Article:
10 Personal data sheet for measuring physical fitness components
Name Marcus Galloway Age 17 Date of pre-training testing 5 February Date of post-training testing 30 March Component Test(s) conducted Pre-training test result and rating Post-training test result and rating Evaluation Health-related components of physical fitness Cardiorespiratory endurance 2.4 km run 11.10 min (Fair) 10.56 min No change Muscular strength Lower back strength dynamometer 158 (75%) 169 (85%) Improved Muscular endurance Push-up test 36 (Good) 41 (Superior) Flexibility Sit and reach test 5 (Below average) 4 Body composition Waist–hip ratio .88

11 Personal data sheet for measuring physical fitness components
Name Marcus Galloway Age 17 Date of pre-training testing 5 February Date of post-training testing 30 March Component Test(s) conducted Pre-training test result and rating Post-training test result and rating Evaluation Skill-related components of physical fitness Power Standing long jump 232 (70%) 236 (75%) Improved Speed Sprint tests over 20–60m 4.93 sec (Good) 5.00 sec No change Agility Shuttle run test 9.7 sec 10 sec (50%) Deteriorated Coordination Catch 19 (70–80%) Balance Stork stand 37 sec 39 sec Reaction time Ruler reaction time test 15 cm (Fair) 17.8 cm

12 Back to chapter overview Training methods Page 185

13 Back to chapter overview Aerobic training Page 185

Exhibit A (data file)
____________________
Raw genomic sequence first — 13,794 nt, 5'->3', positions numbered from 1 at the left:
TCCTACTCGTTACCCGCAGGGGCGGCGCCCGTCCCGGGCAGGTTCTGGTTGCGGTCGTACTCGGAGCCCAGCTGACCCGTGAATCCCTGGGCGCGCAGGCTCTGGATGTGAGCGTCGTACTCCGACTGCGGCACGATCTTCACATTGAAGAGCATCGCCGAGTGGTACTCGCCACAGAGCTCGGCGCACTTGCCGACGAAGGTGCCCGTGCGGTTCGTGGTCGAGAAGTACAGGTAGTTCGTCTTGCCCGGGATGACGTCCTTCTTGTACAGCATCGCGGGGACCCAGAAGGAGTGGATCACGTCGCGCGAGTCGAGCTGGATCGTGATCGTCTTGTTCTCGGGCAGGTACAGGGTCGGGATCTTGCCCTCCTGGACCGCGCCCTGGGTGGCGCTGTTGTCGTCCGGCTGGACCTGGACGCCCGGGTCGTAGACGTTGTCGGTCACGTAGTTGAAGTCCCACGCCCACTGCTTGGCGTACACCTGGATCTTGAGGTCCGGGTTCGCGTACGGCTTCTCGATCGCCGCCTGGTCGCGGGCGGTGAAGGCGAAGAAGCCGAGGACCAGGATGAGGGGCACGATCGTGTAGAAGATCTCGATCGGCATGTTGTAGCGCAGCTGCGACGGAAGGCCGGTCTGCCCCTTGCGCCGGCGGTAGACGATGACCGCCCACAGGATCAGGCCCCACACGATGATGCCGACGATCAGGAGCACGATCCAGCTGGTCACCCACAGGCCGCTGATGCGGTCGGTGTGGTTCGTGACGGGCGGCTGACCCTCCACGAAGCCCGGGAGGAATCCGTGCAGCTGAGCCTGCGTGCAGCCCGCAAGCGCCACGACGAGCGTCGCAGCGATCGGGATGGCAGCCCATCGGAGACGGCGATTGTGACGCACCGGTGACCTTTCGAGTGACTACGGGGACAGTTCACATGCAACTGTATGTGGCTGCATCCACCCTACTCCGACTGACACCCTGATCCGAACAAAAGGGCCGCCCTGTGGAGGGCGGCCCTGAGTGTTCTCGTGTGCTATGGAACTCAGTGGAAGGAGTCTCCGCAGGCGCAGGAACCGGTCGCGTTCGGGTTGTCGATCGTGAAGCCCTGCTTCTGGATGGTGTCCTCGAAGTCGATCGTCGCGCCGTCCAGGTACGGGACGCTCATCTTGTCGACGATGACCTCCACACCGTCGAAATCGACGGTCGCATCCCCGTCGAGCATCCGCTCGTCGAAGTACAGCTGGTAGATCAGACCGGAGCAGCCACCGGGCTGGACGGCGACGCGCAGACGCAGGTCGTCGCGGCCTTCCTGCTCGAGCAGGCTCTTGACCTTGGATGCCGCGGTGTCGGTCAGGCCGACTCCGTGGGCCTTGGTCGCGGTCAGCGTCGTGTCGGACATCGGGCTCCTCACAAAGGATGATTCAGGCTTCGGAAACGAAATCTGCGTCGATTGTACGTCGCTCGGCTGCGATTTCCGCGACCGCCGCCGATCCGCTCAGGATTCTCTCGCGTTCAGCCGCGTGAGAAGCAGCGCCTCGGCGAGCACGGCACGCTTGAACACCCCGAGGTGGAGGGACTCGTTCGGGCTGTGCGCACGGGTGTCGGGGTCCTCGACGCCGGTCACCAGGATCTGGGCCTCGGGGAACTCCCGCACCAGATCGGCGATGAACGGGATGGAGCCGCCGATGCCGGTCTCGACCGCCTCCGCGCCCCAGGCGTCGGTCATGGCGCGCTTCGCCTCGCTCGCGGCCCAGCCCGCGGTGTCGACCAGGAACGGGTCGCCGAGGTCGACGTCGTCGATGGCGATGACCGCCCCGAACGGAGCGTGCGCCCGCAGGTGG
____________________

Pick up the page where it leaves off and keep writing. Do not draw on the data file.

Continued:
14 Continuous training long, slow, distance training that involves the whole body or large muscle groups, such as running, swimming or cycling. involves working for a minimum of 20 minutes, at a uniform intensity within the aerobic training zone develops an athlete’s aerobic training threshold, improving their ability to use oxygen during exercise.

15 Fartlek training involves some exercise at a uniform pace, interspersed with short sprints. after each sprint the athlete returns to the steady pace to recover before the next burst of speed. helps to improve VO2 max.

16 Long-interval training
Long-interval training incorporates periods of work interspersed with periods of rest (light active rest, such as walking). The intensity and effectiveness of long-interval training can be varied by manipulating: • the duration of each training period • the intensity of the training • the duration of the rest interval • the number of training and rest intervals in each session. A work–rest ratio of 1:1 would be used, and each exercise interval would typically be 2–5 minutes at a sub-maximal pace. Generally, between four and eight repetitions would be completed.

17 Back to chapter overview Anaerobic training Page 188

18 Short-interval training
uses periods of activity followed by periods of rest. intervals generally range between 10 seconds and 2 minutes, with a work–rest ratio of approximately 1:3. other situations may require work – rest ratios of 1:5 or 1:10 to allow for ATP and PC replenishment within the muscle. the recovery periods allow the anaerobic energy systems to refuel and ensure that every effort is made at 100 per cent.

19 Short-interval training programs based on training distances
Major energy system Training distances (metres) Approximate training time (min:sec) Sets per workout Repetitions per set Work–relief ratio Type of relief interval Run Swim Alactacid 50 100 25 0:10 <:20 5 3 10 8 1:4 1:3 Complete rest recovery (e.g. walking, flexing) Alactacid or lactic acid 200 400 0:30–0:45 1:20–1:30 4 2 1:2 Work–relief (e.g. light to mild exercise, jogging) Anaerobic: glycolysis or aerobic 600 800 125–150 1:45–2:15 2:30–3:00 1 1:1 Work–relief Complete rest recovery of work–relief Source: Data from EL Fox and DK Mathews, Interval Training: Conditioning for Sport and General Fitness, Saunders, Philadelphia, 1974